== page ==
By Jonathan Underhill
New Zealand government bond yields have fallen below the levels plumbed in the depths of the global financial crisis as overseas investors flee from the European sovereign bond market.
The yield on the benchmark 10-year bond sank to a record 3.87 percent yesterday, pushing below its low of early 2009, when it last approached 4 percent.
Even at historic low levels, New Zealand yields look relatively attractive compared to 10-year Treasuries at about 2 percent and German bunds at 1.81 percent. Italy’s 10-year note was last at 7 percent and Spain’s was at 6.41 percent, underlining the risk investors see in holding those securities as Europe grapples to contain its debt crisis.
“You know things in Europe have got bad when New Zealand gets talked about as a safe haven for global bond investors,” said Christian Hawkesby, head of fixed income at Harbour Asset Management in Wellington. “There has been strong demand from foreign investors looking for an alternative to the European government bond market, which is looking an increasingly vulnerable place to be.”
Rising borrowing costs in the euro zone has prompted the European Central Bank to buy Italian and Spanish bonds, though the move has prompted a clash of wills between France, which supports more buying by the ECB, and Germany, which wants to limit the central bank’s role. The Bank of England called the debt crisis the “single-biggest risk” to the UK economy.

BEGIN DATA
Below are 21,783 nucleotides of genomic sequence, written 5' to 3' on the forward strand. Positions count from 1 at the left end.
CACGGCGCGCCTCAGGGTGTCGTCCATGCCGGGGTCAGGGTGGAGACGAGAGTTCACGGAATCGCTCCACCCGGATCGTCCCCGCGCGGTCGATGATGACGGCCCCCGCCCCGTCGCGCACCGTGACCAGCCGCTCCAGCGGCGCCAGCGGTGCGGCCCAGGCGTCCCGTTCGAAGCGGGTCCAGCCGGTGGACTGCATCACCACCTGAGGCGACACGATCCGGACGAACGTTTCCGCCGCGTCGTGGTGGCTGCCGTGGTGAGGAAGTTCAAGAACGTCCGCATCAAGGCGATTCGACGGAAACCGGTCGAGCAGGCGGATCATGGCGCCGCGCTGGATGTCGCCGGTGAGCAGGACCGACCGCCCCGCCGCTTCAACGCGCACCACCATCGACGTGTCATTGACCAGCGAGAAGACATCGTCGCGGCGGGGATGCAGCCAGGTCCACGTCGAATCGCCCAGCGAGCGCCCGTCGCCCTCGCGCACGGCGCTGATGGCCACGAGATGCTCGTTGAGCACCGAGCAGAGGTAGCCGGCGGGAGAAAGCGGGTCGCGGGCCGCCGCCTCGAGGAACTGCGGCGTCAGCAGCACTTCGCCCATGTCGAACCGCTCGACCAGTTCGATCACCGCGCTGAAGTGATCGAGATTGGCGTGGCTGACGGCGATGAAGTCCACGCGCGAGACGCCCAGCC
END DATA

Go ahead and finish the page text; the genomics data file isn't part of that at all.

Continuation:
For New Zealand, rallying government bonds mean the Treasury’s Debt Management Office has never been able to borrow fixed for 10 years more cheaply.
The DMO’s latest bond auction is today, for $500 million, made up of $200 million of 6 percent December 2017 bonds, $200 million of 5 percent March 2019 bonds and $100 million of 5.5 percent April 2023 bonds.
Helping drive down yields this week has been the maturity of Nov. 15 bonds, of which there was about $8.77 billion outstanding. That’s created a natural demand for longer-dated debt as fund managers look to re-invest.
Investors have also been more willing to hold bonds amid speculation the Reserve Bank won’t rush to raise the official cash rate from a record low 2.5 percent, given inflation pressures aren’t accelerating markedly and the domestic economy is struggling to pick up pace.
Traders are now pricing in a small cut to the OCR over the next 12 months, based on the Overnight Index Swap curve, with the December contract at 2.44 percent and March at 2.31 percent.
See our interactive bond rate charts here.